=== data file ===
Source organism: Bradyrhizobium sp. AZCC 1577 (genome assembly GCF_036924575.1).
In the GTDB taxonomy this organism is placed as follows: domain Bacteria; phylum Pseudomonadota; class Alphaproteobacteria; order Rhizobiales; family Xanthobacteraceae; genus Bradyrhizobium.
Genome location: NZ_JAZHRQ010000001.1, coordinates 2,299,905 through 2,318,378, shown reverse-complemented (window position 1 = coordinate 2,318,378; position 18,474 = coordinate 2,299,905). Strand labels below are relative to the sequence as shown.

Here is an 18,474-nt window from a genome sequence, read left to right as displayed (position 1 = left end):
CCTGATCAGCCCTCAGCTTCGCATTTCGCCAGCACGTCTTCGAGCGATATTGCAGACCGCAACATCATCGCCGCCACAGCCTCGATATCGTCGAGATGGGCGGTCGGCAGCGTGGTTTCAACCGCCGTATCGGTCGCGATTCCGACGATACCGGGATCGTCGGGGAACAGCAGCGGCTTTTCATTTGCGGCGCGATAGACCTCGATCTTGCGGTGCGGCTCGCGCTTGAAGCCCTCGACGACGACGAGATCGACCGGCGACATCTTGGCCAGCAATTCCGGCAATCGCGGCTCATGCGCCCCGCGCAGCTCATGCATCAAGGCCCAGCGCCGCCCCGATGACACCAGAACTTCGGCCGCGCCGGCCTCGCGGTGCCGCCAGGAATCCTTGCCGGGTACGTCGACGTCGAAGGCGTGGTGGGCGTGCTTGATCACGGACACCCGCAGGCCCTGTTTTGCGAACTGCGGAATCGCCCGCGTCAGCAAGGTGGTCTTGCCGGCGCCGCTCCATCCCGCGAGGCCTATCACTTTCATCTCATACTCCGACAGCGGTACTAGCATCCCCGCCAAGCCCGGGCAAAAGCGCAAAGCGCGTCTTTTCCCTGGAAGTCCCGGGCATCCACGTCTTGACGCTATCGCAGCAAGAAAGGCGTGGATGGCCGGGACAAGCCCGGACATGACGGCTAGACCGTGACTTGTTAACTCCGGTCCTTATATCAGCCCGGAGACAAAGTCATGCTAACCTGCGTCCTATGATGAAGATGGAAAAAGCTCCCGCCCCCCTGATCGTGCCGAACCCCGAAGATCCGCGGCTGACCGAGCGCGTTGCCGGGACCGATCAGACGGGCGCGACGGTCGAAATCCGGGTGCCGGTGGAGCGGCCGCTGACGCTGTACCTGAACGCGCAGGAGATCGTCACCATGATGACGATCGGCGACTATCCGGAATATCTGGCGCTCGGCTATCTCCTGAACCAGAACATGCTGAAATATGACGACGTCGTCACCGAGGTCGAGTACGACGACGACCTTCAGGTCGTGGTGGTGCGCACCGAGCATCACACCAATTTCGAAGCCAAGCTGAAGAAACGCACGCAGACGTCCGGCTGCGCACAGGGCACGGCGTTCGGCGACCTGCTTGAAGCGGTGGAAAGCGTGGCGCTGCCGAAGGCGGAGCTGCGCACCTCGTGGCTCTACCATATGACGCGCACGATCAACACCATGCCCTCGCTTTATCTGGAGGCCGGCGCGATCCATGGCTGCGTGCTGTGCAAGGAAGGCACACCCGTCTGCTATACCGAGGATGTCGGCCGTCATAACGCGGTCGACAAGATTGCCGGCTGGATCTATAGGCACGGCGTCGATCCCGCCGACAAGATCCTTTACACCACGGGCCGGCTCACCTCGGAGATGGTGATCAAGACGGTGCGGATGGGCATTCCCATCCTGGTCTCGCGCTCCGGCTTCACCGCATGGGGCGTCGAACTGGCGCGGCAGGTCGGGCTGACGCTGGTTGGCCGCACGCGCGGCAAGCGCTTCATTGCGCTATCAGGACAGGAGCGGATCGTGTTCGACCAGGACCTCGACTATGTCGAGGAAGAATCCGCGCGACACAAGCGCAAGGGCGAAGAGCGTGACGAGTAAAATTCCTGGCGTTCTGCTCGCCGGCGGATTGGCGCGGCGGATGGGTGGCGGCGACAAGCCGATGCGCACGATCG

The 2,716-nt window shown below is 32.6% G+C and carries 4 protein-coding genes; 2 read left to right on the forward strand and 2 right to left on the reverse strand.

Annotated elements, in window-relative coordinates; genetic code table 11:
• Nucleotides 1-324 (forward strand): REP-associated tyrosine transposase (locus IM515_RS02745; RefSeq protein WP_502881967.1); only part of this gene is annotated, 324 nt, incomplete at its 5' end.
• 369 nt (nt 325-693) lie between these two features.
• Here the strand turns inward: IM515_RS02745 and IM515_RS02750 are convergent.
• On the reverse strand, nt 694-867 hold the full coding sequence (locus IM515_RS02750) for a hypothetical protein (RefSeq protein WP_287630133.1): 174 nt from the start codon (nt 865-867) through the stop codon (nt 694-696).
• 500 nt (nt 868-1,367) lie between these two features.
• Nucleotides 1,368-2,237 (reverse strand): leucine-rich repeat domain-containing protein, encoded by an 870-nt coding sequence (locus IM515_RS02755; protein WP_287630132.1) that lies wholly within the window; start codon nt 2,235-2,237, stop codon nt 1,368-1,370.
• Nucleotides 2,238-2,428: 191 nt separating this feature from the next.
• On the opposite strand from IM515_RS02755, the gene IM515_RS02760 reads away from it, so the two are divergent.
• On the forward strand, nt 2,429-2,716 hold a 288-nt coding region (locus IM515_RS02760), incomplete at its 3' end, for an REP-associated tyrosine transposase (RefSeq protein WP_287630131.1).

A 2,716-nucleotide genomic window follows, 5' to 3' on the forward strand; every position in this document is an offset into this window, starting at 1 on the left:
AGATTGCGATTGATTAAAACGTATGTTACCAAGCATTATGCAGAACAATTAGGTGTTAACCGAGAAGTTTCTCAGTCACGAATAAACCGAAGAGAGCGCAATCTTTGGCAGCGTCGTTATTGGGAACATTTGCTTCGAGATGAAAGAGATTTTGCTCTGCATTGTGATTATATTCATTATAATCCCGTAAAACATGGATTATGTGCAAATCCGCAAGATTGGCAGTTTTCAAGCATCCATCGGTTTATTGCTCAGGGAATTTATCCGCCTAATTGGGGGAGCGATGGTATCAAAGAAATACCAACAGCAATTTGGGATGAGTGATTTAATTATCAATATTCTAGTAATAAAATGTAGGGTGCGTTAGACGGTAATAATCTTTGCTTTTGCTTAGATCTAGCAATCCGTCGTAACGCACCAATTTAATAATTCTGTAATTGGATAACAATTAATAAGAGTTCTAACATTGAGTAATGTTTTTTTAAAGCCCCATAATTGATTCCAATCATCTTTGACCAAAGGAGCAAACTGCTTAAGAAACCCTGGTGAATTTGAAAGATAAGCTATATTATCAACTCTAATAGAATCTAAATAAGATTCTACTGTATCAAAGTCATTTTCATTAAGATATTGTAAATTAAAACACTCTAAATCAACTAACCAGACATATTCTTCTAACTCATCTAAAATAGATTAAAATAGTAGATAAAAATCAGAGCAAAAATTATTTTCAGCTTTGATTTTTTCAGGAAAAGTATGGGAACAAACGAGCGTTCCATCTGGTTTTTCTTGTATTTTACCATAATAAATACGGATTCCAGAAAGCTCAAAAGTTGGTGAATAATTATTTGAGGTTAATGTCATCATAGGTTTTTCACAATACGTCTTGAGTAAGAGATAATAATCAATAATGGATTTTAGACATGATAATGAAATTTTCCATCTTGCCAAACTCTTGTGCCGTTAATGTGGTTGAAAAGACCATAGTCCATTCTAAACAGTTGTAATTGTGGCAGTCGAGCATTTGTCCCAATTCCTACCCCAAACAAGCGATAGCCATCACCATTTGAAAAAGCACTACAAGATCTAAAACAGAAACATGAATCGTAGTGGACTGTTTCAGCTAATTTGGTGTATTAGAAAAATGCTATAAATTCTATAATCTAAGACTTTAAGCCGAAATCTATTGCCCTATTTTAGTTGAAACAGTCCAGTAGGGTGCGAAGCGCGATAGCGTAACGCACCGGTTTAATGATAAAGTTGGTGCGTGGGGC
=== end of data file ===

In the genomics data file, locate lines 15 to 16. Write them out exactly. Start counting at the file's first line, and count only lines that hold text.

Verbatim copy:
• On the opposite strand from IM515_RS02755, the gene IM515_RS02760 reads away from it, so the two are divergent.
• On the forward strand, nt 2,429-2,716 hold a 288-nt coding region (locus IM515_RS02760), incomplete at its 3' end, for an REP-associated tyrosine transposase (RefSeq protein WP_287630131.1).